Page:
Eskom’s coal-fired
power stations may
run short of fuel
in the long term
Cape Town, South Africa — ESI-AFRICA.COM — 03 February 2011 – The South African national power utility Eskom Holdings Limited has expressed the opinion that the security of coal supplies over the long term will be a problem, and that there may not be enough coal to meet the demands of the country’s power stations.

“Eskom faces substantial challenges to secure the long-term coal supplies it requires for its existing and new power stations,” the utility’s chief commercial officer Dan Marokane told the McCloskey coal conference here.

“We have choices to make as a country if we are to find the optimal balance between coal exports and domestic energy security, and we are concerned that the market on its own may not ensure that balance,” he added.

“Eskom has a plan that sources most of its coal for its existing power stations from Mpumalanga.

However, Mpumalanga does not have sufficient coal to supply Eskom under a 60-year life-of-station scenario, and risks to coal supply have increased because of delays in developing major new long-term sources,” Marokane pointed out.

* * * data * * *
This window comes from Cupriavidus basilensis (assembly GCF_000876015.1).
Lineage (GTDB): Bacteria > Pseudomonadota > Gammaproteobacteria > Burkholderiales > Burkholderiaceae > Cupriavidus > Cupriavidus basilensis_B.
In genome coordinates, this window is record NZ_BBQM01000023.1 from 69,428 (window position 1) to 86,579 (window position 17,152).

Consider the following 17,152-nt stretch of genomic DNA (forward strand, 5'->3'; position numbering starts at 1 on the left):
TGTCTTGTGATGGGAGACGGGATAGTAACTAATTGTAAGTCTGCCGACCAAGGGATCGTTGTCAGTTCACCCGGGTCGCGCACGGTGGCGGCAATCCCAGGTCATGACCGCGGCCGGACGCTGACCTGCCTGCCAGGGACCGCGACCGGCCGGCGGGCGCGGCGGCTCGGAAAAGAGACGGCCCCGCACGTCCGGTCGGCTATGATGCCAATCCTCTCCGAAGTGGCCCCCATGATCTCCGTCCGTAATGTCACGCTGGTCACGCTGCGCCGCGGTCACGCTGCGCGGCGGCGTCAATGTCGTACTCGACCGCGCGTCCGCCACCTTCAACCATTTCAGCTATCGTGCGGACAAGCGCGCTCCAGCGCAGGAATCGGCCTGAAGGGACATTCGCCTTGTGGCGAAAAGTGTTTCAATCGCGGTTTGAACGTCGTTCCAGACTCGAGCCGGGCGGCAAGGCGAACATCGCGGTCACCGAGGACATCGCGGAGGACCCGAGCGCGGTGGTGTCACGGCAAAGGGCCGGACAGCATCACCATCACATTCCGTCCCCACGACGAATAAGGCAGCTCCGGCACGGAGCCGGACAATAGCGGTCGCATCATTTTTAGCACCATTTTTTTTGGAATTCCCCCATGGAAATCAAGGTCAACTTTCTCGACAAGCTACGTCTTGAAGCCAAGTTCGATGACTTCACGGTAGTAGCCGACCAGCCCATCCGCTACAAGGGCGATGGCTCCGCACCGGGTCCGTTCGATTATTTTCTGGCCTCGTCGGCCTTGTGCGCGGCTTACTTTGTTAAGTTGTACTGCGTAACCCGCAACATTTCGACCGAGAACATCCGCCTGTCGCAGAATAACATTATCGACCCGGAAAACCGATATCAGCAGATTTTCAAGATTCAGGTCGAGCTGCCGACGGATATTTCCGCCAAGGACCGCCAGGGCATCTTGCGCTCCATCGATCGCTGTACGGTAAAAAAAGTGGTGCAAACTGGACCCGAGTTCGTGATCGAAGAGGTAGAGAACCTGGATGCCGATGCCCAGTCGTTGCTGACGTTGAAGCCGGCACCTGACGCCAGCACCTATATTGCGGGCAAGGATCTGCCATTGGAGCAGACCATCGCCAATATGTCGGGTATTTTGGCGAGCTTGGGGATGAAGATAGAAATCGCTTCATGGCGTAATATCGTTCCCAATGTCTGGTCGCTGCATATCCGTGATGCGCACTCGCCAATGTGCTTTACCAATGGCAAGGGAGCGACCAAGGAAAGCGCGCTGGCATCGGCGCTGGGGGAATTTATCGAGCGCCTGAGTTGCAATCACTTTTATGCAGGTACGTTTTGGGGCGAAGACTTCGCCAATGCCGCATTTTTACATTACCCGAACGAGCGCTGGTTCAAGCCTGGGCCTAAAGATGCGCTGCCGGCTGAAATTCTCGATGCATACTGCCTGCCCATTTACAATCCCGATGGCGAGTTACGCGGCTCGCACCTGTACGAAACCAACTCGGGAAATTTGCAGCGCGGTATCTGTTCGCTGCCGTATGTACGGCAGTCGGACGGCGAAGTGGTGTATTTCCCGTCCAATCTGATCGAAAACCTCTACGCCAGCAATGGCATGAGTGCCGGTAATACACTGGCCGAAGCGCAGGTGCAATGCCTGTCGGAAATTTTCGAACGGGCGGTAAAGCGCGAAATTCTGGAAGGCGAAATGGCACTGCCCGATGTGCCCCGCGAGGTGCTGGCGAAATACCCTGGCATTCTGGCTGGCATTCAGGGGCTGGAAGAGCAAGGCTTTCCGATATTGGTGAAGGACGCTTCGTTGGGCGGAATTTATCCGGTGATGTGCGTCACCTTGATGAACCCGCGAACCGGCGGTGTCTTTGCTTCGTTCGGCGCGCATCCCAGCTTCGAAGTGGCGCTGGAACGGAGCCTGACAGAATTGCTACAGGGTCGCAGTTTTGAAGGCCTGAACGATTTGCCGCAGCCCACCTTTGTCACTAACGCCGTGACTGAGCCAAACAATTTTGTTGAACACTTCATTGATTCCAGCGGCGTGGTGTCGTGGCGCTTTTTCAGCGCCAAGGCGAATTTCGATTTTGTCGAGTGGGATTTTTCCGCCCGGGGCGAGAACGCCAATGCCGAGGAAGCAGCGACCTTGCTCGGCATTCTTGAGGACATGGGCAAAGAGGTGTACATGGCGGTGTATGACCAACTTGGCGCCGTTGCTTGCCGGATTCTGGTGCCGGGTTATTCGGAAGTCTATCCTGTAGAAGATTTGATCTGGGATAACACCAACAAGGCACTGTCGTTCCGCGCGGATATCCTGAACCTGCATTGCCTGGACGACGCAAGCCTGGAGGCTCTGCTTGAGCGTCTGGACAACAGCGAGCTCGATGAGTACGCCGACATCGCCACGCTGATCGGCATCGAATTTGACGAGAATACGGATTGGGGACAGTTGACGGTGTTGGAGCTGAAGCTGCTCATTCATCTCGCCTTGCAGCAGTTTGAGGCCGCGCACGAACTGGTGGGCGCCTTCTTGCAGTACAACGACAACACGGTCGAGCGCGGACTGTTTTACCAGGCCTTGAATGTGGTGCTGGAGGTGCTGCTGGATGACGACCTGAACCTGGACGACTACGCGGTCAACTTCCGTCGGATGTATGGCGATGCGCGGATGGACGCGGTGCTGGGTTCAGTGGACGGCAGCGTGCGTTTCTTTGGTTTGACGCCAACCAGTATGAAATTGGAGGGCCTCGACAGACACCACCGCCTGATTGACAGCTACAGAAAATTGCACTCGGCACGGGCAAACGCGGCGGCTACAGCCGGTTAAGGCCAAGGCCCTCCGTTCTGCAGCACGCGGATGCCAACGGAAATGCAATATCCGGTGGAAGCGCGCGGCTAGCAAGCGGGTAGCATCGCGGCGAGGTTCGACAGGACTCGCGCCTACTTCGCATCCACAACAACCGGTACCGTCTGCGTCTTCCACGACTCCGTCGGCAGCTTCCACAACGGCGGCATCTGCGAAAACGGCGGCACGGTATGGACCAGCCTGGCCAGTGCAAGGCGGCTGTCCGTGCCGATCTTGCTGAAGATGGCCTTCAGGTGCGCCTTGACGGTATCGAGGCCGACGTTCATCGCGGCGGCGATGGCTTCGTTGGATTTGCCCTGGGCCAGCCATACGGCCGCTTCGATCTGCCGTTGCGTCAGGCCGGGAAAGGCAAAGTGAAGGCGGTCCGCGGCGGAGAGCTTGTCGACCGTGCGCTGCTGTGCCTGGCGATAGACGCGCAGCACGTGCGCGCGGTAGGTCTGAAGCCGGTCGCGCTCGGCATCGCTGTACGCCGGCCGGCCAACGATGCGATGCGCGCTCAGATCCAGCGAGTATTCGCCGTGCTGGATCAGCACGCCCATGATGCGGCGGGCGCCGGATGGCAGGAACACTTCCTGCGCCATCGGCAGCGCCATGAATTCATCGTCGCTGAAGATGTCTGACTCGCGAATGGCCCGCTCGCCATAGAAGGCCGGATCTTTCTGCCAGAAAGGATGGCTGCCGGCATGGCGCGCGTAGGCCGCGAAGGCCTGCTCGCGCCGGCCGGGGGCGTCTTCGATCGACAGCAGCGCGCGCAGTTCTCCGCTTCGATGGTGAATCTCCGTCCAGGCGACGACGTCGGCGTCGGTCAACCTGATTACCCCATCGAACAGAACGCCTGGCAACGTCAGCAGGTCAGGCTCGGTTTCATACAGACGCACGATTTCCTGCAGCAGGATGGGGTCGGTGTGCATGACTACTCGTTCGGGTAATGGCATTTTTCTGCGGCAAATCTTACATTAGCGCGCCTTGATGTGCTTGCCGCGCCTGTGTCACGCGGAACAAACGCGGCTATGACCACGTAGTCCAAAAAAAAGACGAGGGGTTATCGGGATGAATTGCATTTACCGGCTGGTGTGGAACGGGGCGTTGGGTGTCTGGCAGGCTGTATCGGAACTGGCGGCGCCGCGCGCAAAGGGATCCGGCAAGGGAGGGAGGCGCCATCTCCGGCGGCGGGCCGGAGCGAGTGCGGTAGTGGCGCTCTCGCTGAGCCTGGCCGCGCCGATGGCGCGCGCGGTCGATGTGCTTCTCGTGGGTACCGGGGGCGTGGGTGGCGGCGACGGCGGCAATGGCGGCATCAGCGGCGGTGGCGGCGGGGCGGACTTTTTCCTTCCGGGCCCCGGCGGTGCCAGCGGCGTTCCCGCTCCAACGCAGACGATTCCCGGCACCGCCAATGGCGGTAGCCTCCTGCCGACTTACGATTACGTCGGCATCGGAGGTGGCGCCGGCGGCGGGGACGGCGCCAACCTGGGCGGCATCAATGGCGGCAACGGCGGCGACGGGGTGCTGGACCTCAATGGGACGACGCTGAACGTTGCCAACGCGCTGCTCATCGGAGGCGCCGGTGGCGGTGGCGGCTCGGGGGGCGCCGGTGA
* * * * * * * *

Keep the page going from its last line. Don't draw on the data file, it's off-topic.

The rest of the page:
The strong demand for coal exports “’ including those grades of coal which in the past were used only by Eskom “’ has placed upward pressure on domestic coal prices. Historically, lower grade coal was sold to Eskom for electricity generation, but the power utility now faces losing even this low grade coal to competing countries like India and China.

“Our concern is that these risks will raise the cost of coal and so lead to increases in the cost of electricity that would have a negative impact on South Africa’s economy.”

Marokane called for a national plan to ensure sufficient long-term supplies. “Eskom is proposing that South Africa’s coal resources are developed and exploited in the national interest. A key element would be a national primary energy coal development plan that would provide a framework for investment in the industry,” he proposed.

“Coal will remain a significant proportion of South Africa’s energy mix for a long time to come,” said Marokane. “We want to work in partnership with the industry and our stakeholders to secure the country’s future requirements in a way that supports growth and development,” he concluded.